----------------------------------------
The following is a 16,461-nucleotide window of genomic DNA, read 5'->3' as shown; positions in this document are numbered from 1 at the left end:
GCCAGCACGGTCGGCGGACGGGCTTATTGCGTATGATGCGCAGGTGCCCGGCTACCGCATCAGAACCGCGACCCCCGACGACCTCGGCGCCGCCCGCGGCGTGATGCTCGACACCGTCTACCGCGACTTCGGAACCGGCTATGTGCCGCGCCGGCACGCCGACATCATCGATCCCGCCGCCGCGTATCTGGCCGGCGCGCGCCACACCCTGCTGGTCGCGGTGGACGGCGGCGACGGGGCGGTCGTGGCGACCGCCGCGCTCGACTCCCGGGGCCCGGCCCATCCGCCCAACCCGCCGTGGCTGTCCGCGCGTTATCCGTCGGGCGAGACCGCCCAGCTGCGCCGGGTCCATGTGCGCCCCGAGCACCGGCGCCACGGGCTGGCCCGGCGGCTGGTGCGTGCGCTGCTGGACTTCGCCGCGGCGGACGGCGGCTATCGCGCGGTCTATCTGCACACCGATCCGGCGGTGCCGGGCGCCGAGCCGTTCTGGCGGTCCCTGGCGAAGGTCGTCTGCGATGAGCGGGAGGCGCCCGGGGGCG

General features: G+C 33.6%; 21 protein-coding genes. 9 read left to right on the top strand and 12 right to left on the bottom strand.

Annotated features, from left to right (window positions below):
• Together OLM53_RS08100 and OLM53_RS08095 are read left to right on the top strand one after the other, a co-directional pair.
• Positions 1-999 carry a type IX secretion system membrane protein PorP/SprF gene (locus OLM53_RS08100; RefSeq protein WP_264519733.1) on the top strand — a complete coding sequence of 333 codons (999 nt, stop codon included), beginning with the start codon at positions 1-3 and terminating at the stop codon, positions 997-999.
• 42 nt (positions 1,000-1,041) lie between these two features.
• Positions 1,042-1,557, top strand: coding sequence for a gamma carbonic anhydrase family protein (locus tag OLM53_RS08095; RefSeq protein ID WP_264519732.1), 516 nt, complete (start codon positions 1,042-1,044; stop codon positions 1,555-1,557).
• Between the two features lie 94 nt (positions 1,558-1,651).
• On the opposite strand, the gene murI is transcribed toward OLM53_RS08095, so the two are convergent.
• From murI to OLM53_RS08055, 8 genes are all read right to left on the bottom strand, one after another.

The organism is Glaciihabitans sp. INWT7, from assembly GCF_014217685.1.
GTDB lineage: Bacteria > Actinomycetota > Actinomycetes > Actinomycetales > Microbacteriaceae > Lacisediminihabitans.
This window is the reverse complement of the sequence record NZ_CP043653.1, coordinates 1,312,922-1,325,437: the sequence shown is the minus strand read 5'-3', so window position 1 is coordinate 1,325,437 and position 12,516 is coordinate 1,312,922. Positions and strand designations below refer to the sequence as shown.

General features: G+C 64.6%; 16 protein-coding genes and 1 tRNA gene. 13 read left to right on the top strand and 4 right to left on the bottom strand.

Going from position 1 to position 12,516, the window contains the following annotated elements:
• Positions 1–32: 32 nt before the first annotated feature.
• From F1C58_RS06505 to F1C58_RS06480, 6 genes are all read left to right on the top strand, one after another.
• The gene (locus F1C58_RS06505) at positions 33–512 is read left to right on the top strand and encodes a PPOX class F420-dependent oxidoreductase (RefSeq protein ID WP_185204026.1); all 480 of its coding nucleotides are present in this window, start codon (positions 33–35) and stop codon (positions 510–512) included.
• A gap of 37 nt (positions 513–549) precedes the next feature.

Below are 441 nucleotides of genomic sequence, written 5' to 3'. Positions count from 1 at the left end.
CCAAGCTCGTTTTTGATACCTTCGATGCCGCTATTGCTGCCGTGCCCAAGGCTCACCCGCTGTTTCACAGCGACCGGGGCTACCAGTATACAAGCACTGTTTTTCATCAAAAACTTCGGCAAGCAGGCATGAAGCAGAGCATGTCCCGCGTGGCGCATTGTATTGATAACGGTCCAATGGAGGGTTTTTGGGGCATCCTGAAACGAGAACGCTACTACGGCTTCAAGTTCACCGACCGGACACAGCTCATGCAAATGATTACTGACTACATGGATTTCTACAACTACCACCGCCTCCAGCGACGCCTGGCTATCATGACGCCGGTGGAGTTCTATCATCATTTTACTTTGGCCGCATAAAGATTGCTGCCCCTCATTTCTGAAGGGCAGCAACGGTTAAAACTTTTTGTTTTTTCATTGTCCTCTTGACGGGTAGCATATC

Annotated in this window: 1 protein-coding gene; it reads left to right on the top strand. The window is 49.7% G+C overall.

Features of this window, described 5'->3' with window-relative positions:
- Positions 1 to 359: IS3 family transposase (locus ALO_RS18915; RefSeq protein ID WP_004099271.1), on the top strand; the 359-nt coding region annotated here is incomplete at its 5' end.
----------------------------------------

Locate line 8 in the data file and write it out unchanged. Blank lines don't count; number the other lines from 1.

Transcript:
• Positions 1,042-1,557, top strand: coding sequence for a gamma carbonic anhydrase family protein (locus tag OLM53_RS08095; RefSeq protein ID WP_264519732.1), 516 nt, complete (start codon positions 1,042-1,044; stop codon positions 1,555-1,557).